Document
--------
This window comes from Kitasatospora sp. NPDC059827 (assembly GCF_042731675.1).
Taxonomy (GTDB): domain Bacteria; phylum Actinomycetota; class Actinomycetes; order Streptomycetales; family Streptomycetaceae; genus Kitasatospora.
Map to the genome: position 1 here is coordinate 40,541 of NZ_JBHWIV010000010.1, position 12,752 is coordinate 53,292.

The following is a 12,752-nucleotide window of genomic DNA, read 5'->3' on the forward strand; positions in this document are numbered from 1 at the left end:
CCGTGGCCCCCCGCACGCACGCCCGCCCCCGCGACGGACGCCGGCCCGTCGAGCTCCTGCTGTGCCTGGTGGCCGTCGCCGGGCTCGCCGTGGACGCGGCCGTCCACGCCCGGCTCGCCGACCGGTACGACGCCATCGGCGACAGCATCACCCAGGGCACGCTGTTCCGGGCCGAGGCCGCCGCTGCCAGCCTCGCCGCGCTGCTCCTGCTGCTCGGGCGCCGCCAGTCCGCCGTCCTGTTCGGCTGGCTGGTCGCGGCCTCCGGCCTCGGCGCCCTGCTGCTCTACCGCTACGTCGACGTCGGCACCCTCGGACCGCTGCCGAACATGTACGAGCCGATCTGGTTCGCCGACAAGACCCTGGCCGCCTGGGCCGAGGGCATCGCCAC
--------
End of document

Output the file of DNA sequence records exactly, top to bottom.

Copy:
This window comes from Kitasatospora sp. NPDC059827 (assembly GCF_042731675.1).
Taxonomy (GTDB): domain Bacteria; phylum Actinomycetota; class Actinomycetes; order Streptomycetales; family Streptomycetaceae; genus Kitasatospora.
Map to the genome: position 1 here is coordinate 40,541 of NZ_JBHWIV010000010.1, position 12,752 is coordinate 53,292.

The following is a 12,752-nucleotide window of genomic DNA, read 5'->3' on the forward strand; positions in this document are numbered from 1 at the left end:
CCGTGGCCCCCCGCACGCACGCCCGCCCCCGCGACGGACGCCGGCCCGTCGAGCTCCTGCTGTGCCTGGTGGCCGTCGCCGGGCTCGCCGTGGACGCGGCCGTCCACGCCCGGCTCGCCGACCGGTACGACGCCATCGGCGACAGCATCACCCAGGGCACGCTGTTCCGGGCCGAGGCCGCCGCTGCCAGCCTCGCCGCGCTGCTCCTGCTGCTCGGGCGCCGCCAGTCCGCCGTCCTGTTCGGCTGGCTGGTCGCGGCCTCCGGCCTCGGCGCCCTGCTGCTCTACCGCTACGTCGACGTCGGCACCCTCGGACCGCTGCCGAACATGTACGAGCCGATCTGGTTCGCCGACAAGACCCTGGCCGCCTGGGCCGAGGGCATCGCCAC